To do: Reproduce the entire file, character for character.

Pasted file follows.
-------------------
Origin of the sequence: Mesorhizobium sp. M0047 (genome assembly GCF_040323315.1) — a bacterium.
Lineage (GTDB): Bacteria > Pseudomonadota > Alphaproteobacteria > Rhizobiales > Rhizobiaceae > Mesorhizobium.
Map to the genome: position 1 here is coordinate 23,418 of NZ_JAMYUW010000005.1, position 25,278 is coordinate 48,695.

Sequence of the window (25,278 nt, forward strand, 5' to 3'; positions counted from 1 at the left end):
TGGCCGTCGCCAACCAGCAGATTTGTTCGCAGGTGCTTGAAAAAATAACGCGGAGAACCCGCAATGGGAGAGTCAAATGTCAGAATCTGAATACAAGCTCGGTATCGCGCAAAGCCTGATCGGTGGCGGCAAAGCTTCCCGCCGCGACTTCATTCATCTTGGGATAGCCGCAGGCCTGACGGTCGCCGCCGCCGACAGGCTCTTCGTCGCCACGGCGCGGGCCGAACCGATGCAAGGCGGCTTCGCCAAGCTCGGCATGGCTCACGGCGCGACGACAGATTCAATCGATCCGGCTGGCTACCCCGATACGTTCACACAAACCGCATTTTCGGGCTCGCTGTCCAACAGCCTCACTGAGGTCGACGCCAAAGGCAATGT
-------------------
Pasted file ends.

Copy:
Origin of the sequence: Mesorhizobium sp. M0047 (genome assembly GCF_040323315.1) — a bacterium.
Lineage (GTDB): Bacteria > Pseudomonadota > Alphaproteobacteria > Rhizobiales > Rhizobiaceae > Mesorhizobium.
Map to the genome: position 1 here is coordinate 23,418 of NZ_JAMYUW010000005.1, position 25,278 is coordinate 48,695.

Sequence of the window (25,278 nt, forward strand, 5' to 3'; positions counted from 1 at the left end):
TGGCCGTCGCCAACCAGCAGATTTGTTCGCAGGTGCTTGAAAAAATAACGCGGAGAACCCGCAATGGGAGAGTCAAATGTCAGAATCTGAATACAAGCTCGGTATCGCGCAAAGCCTGATCGGTGGCGGCAAAGCTTCCCGCCGCGACTTCATTCATCTTGGGATAGCCGCAGGCCTGACGGTCGCCGCCGCCGACAGGCTCTTCGTCGCCACGGCGCGGGCCGAACCGATGCAAGGCGGCTTCGCCAAGCTCGGCATGGCTCACGGCGCGACGACAGATTCAATCGATCCGGCTGGCTACCCCGATACGTTCACACAAACCGCATTTTCGGGCTCGCTGTCCAACAGCCTCACTGAGGTCGACGCCAAAGGCAATGT